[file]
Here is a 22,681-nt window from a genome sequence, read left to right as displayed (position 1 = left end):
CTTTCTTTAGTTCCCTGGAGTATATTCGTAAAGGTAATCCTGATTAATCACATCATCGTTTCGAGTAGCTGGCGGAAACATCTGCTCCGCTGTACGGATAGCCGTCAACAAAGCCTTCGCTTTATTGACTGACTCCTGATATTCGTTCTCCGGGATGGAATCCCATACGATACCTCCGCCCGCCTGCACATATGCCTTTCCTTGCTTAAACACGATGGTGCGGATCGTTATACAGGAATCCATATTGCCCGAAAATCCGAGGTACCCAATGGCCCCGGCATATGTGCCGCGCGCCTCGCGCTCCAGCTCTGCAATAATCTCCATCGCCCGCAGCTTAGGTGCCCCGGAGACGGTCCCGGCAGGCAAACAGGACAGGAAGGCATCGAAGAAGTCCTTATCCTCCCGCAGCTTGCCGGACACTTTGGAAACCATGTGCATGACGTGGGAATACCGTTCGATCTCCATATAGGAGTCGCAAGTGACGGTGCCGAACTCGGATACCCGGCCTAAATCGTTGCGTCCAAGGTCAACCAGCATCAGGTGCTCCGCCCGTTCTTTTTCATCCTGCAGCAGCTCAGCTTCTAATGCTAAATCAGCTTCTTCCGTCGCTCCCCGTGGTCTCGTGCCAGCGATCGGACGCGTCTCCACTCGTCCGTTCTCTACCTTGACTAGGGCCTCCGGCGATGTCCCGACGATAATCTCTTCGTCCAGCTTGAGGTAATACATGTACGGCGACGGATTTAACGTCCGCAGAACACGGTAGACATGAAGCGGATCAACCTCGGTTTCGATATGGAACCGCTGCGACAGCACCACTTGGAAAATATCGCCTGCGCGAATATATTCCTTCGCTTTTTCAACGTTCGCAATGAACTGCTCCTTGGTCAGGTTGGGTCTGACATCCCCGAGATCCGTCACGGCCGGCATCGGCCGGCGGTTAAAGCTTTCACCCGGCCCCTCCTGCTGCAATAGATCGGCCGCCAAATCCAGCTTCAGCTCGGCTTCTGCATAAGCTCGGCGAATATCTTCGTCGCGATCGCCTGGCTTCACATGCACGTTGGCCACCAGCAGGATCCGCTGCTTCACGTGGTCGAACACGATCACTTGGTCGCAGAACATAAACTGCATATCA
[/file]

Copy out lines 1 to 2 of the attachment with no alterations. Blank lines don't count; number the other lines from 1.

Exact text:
Here is a 22,681-nt window from a genome sequence, read left to right as displayed (position 1 = left end):
CTTTCTTTAGTTCCCTGGAGTATATTCGTAAAGGTAATCCTGATTAATCACATCATCGTTTCGAGTAGCTGGCGGAAACATCTGCTCCGCTGTACGGATAGCCGTCAACAAAGCCTTCGCTTTATTGACTGACTCCTGATATTCGTTCTCCGGGATGGAATCCCATACGATACCTCCGCCCGCCTGCACATATGCCTTTCCTTGCTTAAACACGATGGTGCGGATCGTTATACAGGAATCCATATTGCCCGAAAATCCGAGGTACCCAATGGCCCCGGCATATGTGCCGCGCGCCTCGCGCTCCAGCTCTGCAATAATCTCCATCGCCCGCAGCTTAGGTGCCCCGGAGACGGTCCCGGCAGGCAAACAGGACAGGAAGGCATCGAAGAAGTCCTTATCCTCCCGCAGCTTGCCGGACACTTTGGAAACCATGTGCATGACGTGGGAATACCGTTCGATCTCCATATAGGAGTCGCAAGTGACGGTGCCGAACTCGGATACCCGGCCTAAATCGTTGCGTCCAAGGTCAACCAGCATCAGGTGCTCCGCCCGTTCTTTTTCATCCTGCAGCAGCTCAGCTTCTAATGCTAAATCAGCTTCTTCCGTCGCTCCCCGTGGTCTCGTGCCAGCGATCGGACGCGTCTCCACTCGTCCGTTCTCTACCTTGACTAGGGCCTCCGGCGATGTCCCGACGATAATCTCTTCGTCCAGCTTGAGGTAATACATGTACGGCGACGGATTTAACGTCCGCAGAACACGGTAGACATGAAGCGGATCAACCTCGGTTTCGATATGGAACCGCTGCGACAGCACCACTTGGAAAATATCGCCTGCGCGAATATATTCCTTCGCTTTTTCAACGTTCGCAATGAACTGCTCCTTGGTCAGGTTGGGTCTGACATCCCCGAGATCCGTCACGGCCGGCATCGGCCGGCGGTTAAAGCTTTCACCCGGCCCCTCCTGCTGCAATAGATCGGCCGCCAAATCCAGCTTCAGCTCGGCTTCTGCATAAGCTCGGCGAATATCTTCGTCGCGATCGCCTGGCTTCACATGCACGTTGGCCACCAGCAGGATCCGCTGCTTCACGTGGTCGAACACGATCACTTGGTCGCAGAACATAAACTGCATATCA